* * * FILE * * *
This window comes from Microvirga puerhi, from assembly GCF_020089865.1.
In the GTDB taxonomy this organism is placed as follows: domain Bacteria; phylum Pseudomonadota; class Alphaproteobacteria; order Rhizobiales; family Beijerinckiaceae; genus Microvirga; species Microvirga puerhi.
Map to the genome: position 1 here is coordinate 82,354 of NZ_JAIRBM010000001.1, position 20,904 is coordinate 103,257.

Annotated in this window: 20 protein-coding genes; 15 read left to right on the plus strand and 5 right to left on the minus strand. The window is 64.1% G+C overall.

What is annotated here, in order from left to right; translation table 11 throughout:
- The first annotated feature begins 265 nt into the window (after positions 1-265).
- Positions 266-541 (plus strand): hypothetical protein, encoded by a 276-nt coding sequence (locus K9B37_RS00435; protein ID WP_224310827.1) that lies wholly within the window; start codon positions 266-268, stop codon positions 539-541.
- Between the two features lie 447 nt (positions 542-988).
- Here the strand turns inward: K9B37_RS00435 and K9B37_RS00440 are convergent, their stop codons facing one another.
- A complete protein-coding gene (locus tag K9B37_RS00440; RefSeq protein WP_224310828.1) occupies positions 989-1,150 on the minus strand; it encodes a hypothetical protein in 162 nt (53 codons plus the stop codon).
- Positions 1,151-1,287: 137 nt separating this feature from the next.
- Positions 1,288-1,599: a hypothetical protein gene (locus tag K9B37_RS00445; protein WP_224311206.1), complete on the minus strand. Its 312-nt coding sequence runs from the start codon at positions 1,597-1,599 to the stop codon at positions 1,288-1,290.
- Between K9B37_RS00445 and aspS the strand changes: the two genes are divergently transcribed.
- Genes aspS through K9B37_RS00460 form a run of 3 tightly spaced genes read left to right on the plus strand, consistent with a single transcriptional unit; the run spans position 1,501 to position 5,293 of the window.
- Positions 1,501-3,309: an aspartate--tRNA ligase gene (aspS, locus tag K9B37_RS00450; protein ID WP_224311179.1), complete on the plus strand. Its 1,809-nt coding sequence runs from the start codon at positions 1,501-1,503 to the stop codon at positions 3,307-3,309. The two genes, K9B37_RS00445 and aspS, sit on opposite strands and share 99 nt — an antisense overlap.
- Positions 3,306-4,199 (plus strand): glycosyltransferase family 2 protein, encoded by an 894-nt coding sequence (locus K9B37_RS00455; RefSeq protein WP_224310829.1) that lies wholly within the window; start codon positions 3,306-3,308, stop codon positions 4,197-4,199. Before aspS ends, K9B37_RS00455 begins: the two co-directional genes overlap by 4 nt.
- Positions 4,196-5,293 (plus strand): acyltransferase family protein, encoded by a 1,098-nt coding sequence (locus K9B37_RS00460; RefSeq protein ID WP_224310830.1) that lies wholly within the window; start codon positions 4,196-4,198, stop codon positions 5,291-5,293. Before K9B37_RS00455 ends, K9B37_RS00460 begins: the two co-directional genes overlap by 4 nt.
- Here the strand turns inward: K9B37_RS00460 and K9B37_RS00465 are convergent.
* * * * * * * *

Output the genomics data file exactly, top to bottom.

This window comes from Microvirga puerhi, from assembly GCF_020089865.1.
In the GTDB taxonomy this organism is placed as follows: domain Bacteria; phylum Pseudomonadota; class Alphaproteobacteria; order Rhizobiales; family Beijerinckiaceae; genus Microvirga; species Microvirga puerhi.
Map to the genome: position 1 here is coordinate 82,354 of NZ_JAIRBM010000001.1, position 20,904 is coordinate 103,257.

Annotated in this window: 20 protein-coding genes; 15 read left to right on the plus strand and 5 right to left on the minus strand. The window is 64.1% G+C overall.

What is annotated here, in order from left to right; translation table 11 throughout:
- The first annotated feature begins 265 nt into the window (after positions 1-265).
- Positions 266-541 (plus strand): hypothetical protein, encoded by a 276-nt coding sequence (locus K9B37_RS00435; protein ID WP_224310827.1) that lies wholly within the window; start codon positions 266-268, stop codon positions 539-541.
- Between the two features lie 447 nt (positions 542-988).
- Here the strand turns inward: K9B37_RS00435 and K9B37_RS00440 are convergent, their stop codons facing one another.
- A complete protein-coding gene (locus tag K9B37_RS00440; RefSeq protein WP_224310828.1) occupies positions 989-1,150 on the minus strand; it encodes a hypothetical protein in 162 nt (53 codons plus the stop codon).
- Positions 1,151-1,287: 137 nt separating this feature from the next.
- Positions 1,288-1,599: a hypothetical protein gene (locus tag K9B37_RS00445; protein WP_224311206.1), complete on the minus strand. Its 312-nt coding sequence runs from the start codon at positions 1,597-1,599 to the stop codon at positions 1,288-1,290.
- Between K9B37_RS00445 and aspS the strand changes: the two genes are divergently transcribed.
- Genes aspS through K9B37_RS00460 form a run of 3 tightly spaced genes read left to right on the plus strand, consistent with a single transcriptional unit; the run spans position 1,501 to position 5,293 of the window.
- Positions 1,501-3,309: an aspartate--tRNA ligase gene (aspS, locus tag K9B37_RS00450; protein ID WP_224311179.1), complete on the plus strand. Its 1,809-nt coding sequence runs from the start codon at positions 1,501-1,503 to the stop codon at positions 3,307-3,309. The two genes, K9B37_RS00445 and aspS, sit on opposite strands and share 99 nt — an antisense overlap.
- Positions 3,306-4,199 (plus strand): glycosyltransferase family 2 protein, encoded by an 894-nt coding sequence (locus K9B37_RS00455; RefSeq protein WP_224310829.1) that lies wholly within the window; start codon positions 3,306-3,308, stop codon positions 4,197-4,199. Before aspS ends, K9B37_RS00455 begins: the two co-directional genes overlap by 4 nt.
- Positions 4,196-5,293 (plus strand): acyltransferase family protein, encoded by a 1,098-nt coding sequence (locus K9B37_RS00460; RefSeq protein ID WP_224310830.1) that lies wholly within the window; start codon positions 4,196-4,198, stop codon positions 5,291-5,293. Before K9B37_RS00455 ends, K9B37_RS00460 begins: the two co-directional genes overlap by 4 nt.
- Here the strand turns inward: K9B37_RS00460 and K9B37_RS00465 are convergent.